Note: There's a cute addition, History of the England, written by Jane Austen.
Updated Note: There's an enhanced 2.0 version, which could be found here. You do need Windows Vista, Windows XP with .Net 3.0, or Quicksilver. link....
So, the scan of this Diamond Sutra Scroll was found in a sealed desert cave in Dunhuang, Chinese Central Asia, along with 40,000 other scrolls, hidden and perserved. Alone with carvings, statues, and paintings.
Here is the website that is the hub for Curator, Historians, with an emphasis on digitisation. It's called, The International Dunhuang Project (IDP), which is an interesintg website on its own.
This website seems to be rich with resources and links based on discovery from Dunhuang, but 2 image archive links I suggest is:
For the more limited image archive, but more User-friendly, Tour-like format, with Curator commentary, try: link
For high-res images database, try: link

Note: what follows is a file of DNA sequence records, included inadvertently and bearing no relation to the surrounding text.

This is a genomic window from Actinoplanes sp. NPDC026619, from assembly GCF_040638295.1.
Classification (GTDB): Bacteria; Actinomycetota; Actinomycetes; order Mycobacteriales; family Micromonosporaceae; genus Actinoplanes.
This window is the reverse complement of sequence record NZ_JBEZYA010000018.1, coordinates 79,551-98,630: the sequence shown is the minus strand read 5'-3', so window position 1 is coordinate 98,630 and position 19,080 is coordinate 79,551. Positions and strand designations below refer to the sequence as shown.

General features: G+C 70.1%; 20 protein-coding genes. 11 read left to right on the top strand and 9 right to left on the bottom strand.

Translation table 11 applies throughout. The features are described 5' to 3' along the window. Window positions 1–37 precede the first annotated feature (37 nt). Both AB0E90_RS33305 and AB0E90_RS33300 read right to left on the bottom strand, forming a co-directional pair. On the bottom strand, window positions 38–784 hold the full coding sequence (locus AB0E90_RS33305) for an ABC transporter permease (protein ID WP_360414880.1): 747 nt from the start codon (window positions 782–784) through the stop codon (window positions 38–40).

Ms. Schiltz and other patients like her are the beneficiaries of an astonishing new technology that allows one set of sensory information to substitute for another in the brain.link
Using novel electronic aids, vision can be represented on the skin, tongue or through the ears. If the sense of touch is gone from one part of the body, it can be routed to an area where touch sensations are intact. Pilots confused by foggy conditions, in which the horizon disappears, can right their aircraft by monitoring sensations on the tongue or trunk. Surgeons can feel on their tongues the tip of a probe inside a patient's body, enabling precise movements.
Friday, December 10, 2004